Appeal from Shawnee District Court; JAMES P. BUCHELE, judge. Opinion filed April 24, 1998. Affirmed.

John J. Ambrosio, of John J. Ambrosio, Chartered, and Matthew A. Coles and Taylor Flynn, of American Civil Liberties Union Foundation and American Civil Liberties Union of Kansas, for appellant.

Tracy T. Diel and John Knoll, assistant city attorneys, for appellee.

Lynette Petty, of Washburn Law School Clinic, Charlene Muehlenhard, of Lawrence, and Howard Ruppel, Jr., of Mt. Vernon, Iowa, for amicus curiae Society for the Scientific Study of Sexuality.

Karen A. Eager, Charlene L. Smith, and William Rich of Washburn University School of Law, for amicus curiae Washburn University School of Law Gay and Lesbian Network.

James D. Wilets, of Miami, Florida, and Sheila Reynolds, of Washburn University School of Law, for amicus curiae The Inter-American Center for Human Rights.

Before BRAZIL, CJ., GREEN, J., and D. KEITH ANDERSON, District Judge, assigned.

Per Curiam: Max Movsovitz appeals the district court's affirmance of his municipal court conviction for violating City of Topeka Code § 54-133 (1995 Supp.), solicitation of sodomy. Movsovitz challenges the constitutionality of the ordinance and its underlying authority, K.S.A. 21-3505.

On the afternoon of April 28, 1995, Max D. Movsovitz, a homosexual, self-employed artist, was doing some paperwork in his car in Gage Park, a public park. As he sat in his car, appellant was approached separately by two men who turned out to be undercover Topeka police officers.

First, a man, later identified as Kip Lowe, stopped his vehicle next to appellant. The two men engaged in casual conversation. Eventually, the conversation turned to a sexual nature. Appellant claimed that Lowe told him that his name was "Kevin." Appellant believed that Lowe was coming on to him. Lowe asked appellant about the gay club scene in Topeka and asked appellant what he got into and what he liked to do. The two men exchanged names and Lowe left.

Later, another man drove up next to appellant and asked whether he was there to meet someone. Appellant responded that he was not waiting for anyone. The two proceeded to engage in casual conversation for a few minutes. Then, the man, who was subsequently identified as Officer Todd Pfortmiller, told appellant that he was looking for a friend and asked appellant whether he was into that, to which appellant responded that he was.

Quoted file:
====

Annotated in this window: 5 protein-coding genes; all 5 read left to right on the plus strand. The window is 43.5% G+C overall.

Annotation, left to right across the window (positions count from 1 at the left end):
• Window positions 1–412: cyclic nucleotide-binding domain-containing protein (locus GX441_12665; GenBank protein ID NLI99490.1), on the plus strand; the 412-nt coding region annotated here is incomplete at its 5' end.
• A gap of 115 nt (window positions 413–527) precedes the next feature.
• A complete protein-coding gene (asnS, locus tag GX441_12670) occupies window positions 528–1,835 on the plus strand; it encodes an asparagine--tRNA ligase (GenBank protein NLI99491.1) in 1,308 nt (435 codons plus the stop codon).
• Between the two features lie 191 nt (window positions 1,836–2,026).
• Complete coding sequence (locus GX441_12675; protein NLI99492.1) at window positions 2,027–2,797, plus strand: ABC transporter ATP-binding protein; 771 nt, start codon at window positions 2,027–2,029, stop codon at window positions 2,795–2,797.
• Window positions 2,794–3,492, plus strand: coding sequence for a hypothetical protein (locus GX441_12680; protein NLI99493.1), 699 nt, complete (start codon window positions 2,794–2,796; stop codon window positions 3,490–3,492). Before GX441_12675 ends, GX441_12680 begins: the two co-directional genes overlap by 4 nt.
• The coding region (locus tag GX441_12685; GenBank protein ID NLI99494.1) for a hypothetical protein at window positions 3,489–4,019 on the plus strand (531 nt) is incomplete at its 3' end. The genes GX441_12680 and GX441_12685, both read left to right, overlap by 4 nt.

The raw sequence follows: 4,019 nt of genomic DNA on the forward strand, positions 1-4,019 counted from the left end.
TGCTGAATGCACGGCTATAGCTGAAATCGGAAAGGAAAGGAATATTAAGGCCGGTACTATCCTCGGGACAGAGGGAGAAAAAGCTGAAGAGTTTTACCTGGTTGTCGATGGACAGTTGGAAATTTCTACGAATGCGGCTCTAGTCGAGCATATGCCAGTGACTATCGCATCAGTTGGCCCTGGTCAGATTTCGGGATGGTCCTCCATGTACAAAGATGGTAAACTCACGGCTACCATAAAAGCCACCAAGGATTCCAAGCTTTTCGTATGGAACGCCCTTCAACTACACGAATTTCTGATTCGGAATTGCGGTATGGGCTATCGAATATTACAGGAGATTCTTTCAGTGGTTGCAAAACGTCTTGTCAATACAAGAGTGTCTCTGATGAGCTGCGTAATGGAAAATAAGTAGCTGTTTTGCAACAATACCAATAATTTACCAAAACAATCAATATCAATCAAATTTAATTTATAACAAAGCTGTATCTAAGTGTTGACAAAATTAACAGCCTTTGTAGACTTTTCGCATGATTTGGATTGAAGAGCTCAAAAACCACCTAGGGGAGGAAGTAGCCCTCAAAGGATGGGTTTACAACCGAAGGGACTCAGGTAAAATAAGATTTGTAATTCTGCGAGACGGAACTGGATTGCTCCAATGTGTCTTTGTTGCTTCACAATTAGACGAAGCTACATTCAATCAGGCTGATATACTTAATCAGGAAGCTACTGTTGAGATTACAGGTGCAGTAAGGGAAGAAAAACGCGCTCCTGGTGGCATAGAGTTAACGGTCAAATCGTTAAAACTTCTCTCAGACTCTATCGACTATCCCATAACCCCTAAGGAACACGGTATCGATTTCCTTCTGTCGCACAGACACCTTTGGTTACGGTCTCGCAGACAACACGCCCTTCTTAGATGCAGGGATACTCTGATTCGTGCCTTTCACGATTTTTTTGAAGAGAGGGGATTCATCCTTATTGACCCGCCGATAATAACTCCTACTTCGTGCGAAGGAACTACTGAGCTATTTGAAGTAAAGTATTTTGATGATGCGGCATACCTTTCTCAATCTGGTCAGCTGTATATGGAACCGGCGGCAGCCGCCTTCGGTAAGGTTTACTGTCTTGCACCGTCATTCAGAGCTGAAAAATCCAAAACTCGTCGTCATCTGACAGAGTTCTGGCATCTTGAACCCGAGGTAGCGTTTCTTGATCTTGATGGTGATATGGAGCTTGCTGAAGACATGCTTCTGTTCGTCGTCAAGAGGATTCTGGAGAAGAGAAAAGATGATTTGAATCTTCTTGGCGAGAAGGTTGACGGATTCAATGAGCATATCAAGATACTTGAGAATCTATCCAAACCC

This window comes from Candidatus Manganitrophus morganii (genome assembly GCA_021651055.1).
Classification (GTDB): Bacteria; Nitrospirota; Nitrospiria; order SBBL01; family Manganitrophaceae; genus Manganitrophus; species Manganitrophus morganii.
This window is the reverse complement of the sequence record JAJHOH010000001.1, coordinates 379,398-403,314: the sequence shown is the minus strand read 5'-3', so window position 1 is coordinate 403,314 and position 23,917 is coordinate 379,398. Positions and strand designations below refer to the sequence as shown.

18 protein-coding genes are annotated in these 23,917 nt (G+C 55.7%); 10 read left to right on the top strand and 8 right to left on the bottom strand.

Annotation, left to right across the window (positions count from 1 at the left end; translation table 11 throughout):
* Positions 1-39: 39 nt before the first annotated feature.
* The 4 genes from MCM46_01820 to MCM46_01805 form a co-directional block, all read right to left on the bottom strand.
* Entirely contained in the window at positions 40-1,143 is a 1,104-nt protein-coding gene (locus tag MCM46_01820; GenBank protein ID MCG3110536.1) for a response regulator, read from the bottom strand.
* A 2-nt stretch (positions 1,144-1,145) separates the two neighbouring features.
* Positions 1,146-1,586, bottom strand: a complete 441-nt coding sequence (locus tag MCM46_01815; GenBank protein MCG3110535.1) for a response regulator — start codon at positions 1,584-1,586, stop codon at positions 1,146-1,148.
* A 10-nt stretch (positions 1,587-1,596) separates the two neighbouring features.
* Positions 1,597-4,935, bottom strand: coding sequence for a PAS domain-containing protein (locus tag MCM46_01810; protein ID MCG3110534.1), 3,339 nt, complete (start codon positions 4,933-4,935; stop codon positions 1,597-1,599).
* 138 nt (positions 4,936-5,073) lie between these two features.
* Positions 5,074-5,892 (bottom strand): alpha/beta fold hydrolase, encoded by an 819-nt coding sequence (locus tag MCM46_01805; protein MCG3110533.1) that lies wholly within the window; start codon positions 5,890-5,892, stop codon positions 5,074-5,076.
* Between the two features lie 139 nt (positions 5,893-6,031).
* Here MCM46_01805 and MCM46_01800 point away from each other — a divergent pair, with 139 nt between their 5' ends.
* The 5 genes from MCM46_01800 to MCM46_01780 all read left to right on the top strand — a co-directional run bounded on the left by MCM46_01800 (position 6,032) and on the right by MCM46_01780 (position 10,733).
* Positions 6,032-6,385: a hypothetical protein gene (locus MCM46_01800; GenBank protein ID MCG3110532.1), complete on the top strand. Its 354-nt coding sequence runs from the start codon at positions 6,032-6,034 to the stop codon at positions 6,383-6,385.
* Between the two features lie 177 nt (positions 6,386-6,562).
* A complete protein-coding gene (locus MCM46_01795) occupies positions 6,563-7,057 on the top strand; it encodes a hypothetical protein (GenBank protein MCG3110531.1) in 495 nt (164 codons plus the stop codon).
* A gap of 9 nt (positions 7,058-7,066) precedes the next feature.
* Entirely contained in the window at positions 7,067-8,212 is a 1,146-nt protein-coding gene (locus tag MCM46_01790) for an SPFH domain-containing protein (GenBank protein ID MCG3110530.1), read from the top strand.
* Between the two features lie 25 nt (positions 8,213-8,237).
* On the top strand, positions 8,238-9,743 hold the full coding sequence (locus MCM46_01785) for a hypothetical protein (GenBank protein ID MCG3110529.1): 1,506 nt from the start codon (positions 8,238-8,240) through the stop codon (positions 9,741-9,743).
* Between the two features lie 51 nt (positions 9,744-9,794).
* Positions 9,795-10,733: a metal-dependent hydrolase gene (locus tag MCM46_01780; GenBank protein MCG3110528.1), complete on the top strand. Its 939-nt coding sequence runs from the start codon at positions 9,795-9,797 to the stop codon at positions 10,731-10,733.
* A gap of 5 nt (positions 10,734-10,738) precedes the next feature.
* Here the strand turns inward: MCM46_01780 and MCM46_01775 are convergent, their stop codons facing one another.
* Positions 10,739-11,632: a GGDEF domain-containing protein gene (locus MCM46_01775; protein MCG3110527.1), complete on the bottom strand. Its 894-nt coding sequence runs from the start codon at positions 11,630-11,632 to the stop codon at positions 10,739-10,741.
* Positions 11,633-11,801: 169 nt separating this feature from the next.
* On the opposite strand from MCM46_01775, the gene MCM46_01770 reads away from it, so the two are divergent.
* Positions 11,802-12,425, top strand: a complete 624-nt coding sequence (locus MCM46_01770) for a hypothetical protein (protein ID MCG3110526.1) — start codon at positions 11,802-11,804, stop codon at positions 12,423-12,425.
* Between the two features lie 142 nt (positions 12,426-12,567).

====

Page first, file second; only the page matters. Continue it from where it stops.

Pfortmiller asked appellant what he liked to do. Appellant told Pfortmiller he was into safe sex, but not analsex. Pfortmiller asked appellant what he could do for him (Pfortmiller), and appellant responded that he was into oral sex. Pfortmiller then asked appellant whether he would be willing to give him oral sex, and appellant responded that he would. Pfortmiller also claimed that appellant asked that Pfortmiller give him oral sex.

After this exchange, Pfortmiller disclosed that he was with the Topeka Police Department and issued Movsovitz a citation for violation of Code § 54-133, solicitation of sodomy.

A trial was held in municipal court and a finding of guilty was made by the municipal court judge. This judgment was appealed to the Shawnee County District Court. Appellant then filed a motion to dismiss the matter because Code § 54-133 was unconstitutional. Upon a stipulation of the parties, the record of trial was submitted to the district court. After reviewing the evidence, the district court dismissed appellant's motion and affirmed the municipal court's decision. 

I.  K.S.A. 21-3505(a)(1)

Movsovitz was charged with violating Code § 54-133, which prohibits soliciting or agreeing to participate in an act of sodomy. The ordinance reads as follows: "It shall be unlawful upon the streets or in other public places within the corporate limits of the city for any person to solicit or agree with any other person to participate in an act of prostitution or sodomy." Code § ~133(a) (1995 Supp.).

Under the Code, sodomy is defined as "oral or anal copulation between persons who are not husband and wife or consenting adult members of the opposite sex, or between a person and an animal, or coitus with an animal." Code § 54-133~) (1995 Supp.).